Chemical Equilibrium

543 words | 2 page(s)

Even if chemistry is not an individual’s chosen profession or field of interest, it must be acknowledged this ancient science is definitely fascinating. Dating back to prehistoric times, the first known chemical reaction was fire. Of course humanity at the time was oblivious to the fact this was a result of science rather than the work of some divine being, but as the centuries wore on, chemistry was defined, refined and expanded to what we now know it as today. One of the two main premises of chemistry are chemical reactions, which simply refers to how and when something transforms. Chemical equilibrium is a type of chemical reaction. Specifically, it is when a chemical reaction occurs in a container or environment where once the reaction is complete the substance created will remain constant as long as it is left to its own devices. Since none of the materials are emitted during this reaction the amount of the components in the substance alter as some are expended and some are transition to another form. Therefore, chemical equilibrium is when there is no possibility for the amount of the reactants or the products to change unless they are disturbed (Burdge, p. 655-95) (Strong, p. 618).

Chemical equilibrium is achieved when the reaction is driven or guided toward that point by certain forces at work in nature. To be more concise, equilibrium is reached when a “happy medium” is determined between the energy within the chemical bonds of stable molecules and its potential to be released or become less concentrated. In most instances, this stability or equilibrium occurs when the forward reaction proceeds at the same rate as the reverse reaction. The rates of reaction of the forward and backward reactions are generally not zero, but equal. Therefore, there are no overall alterations in the chemical compositions of the reactants and products. This instance is referred to as dynamic equilibrium and it is also important to note, when producing equations for chemical equilibriums of this nature, it does matter which comes first, the reactant or the product, because the combination always produces the same substance. So bear in mind the components in a chemical reaction will always behave to bring it as close to or to equilibrium as possible and it will always remain that way without outside interference (Burdge, p. 655-95).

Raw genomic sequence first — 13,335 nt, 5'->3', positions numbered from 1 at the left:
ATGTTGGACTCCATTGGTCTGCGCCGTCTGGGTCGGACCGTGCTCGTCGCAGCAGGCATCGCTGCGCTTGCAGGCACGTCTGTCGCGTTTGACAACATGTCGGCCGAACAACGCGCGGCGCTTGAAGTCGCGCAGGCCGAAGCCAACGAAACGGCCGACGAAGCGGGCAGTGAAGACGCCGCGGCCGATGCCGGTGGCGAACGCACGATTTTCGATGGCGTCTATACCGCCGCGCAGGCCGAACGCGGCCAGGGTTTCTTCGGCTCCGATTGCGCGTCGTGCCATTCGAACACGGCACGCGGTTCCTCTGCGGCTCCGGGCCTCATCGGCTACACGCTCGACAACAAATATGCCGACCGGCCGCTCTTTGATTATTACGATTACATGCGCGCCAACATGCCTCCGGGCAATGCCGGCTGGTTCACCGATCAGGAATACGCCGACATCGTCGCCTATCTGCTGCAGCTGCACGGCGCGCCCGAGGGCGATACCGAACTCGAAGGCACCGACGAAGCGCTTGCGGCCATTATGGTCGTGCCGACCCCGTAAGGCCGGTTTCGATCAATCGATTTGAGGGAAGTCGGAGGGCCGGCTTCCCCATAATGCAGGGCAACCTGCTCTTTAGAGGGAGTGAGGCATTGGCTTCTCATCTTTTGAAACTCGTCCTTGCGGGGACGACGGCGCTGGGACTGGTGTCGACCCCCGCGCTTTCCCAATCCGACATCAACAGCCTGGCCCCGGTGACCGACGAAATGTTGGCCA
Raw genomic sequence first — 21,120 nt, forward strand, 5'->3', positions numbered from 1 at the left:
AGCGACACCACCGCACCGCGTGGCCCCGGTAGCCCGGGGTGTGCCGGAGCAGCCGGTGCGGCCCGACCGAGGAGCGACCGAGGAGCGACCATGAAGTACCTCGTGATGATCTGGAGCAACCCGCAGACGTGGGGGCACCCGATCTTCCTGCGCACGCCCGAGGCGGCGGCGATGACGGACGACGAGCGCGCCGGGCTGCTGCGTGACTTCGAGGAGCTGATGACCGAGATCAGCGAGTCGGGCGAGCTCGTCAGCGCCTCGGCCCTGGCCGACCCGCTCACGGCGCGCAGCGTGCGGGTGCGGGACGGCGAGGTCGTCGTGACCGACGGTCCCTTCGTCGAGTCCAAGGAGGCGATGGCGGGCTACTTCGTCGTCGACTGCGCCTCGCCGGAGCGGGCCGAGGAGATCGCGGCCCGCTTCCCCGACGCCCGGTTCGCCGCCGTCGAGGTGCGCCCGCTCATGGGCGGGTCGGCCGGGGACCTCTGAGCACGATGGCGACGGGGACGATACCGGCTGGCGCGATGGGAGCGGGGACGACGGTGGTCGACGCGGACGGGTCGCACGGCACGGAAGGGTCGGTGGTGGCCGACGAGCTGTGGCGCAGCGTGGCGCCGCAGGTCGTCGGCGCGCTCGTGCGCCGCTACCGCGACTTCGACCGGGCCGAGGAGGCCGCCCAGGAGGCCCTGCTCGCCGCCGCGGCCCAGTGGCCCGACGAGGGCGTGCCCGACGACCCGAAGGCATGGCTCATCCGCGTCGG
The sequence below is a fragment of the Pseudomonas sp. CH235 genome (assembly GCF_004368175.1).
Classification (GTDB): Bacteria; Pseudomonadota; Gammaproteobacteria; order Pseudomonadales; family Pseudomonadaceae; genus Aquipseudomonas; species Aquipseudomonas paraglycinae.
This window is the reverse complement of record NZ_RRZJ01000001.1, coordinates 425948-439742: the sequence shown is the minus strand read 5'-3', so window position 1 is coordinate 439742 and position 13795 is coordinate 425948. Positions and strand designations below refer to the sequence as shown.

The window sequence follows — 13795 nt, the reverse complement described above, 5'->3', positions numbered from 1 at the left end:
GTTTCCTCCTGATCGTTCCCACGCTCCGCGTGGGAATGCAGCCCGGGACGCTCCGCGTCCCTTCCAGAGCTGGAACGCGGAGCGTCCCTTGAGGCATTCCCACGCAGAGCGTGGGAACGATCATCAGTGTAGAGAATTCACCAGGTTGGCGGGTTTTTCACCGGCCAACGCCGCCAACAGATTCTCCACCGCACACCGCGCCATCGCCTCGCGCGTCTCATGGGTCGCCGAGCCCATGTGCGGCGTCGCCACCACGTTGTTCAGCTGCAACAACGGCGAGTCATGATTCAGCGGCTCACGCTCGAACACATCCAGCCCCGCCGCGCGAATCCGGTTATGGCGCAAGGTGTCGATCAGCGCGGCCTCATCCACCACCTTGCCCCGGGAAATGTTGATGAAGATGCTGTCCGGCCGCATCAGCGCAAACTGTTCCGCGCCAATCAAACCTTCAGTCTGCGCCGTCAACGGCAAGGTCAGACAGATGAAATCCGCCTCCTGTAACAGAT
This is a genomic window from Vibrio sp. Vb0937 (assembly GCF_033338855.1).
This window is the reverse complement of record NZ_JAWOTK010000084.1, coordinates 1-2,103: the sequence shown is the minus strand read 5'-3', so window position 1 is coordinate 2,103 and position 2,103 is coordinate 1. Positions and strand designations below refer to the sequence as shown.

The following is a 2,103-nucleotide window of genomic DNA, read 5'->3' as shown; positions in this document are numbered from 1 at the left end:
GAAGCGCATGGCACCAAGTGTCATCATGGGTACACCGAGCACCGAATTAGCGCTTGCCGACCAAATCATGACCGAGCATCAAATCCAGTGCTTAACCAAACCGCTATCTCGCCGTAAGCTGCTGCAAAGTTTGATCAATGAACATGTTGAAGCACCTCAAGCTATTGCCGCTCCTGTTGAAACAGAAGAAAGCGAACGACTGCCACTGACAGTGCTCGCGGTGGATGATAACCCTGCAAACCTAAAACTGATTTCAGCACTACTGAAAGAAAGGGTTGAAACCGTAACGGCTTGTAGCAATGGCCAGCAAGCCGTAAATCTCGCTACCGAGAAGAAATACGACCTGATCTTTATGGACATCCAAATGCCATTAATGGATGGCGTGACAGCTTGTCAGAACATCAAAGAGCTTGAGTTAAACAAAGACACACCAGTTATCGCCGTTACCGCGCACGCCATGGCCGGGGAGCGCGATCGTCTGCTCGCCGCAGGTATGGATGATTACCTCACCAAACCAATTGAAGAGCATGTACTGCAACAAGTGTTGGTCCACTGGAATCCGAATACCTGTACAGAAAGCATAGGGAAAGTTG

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As a concept, chemical equilibrium was not discovered until around 1803 by Bertholiet, when the discerned there were some chemical reactions that could be reversed. For equilibrium to exist, the forward and backward rates must be equal, but that does not necessarily explain why something reaches that point. Also, both forward and reverse reactions can be expected to happen, but when equilibrium is reached large amounts of the reactants and products are available, then the reaction is referred to as incomplete or reversible. Technically speaking, all chemical reactions are reversible, but this type of behavior may not be detected if the amount of the products in the substance is minute or if the reverse reaction is extremely torpid (Graves, p. 61-7).

  • Burdge, Julia, R. “Chemical Equilibrium.” Chemistry. New York: McGraw-Hill. 2014. p 655-95. Print.
  • Graves, Palmer. “Chemical Equilibrium.” Chemistry II Lab Manual. Spring: 2014. 61-7. Print.
  • Strong, Lawrence, E. “Chemical Equilibrium.” Journal of Chemical Education. 1988. 65 (7). Print.

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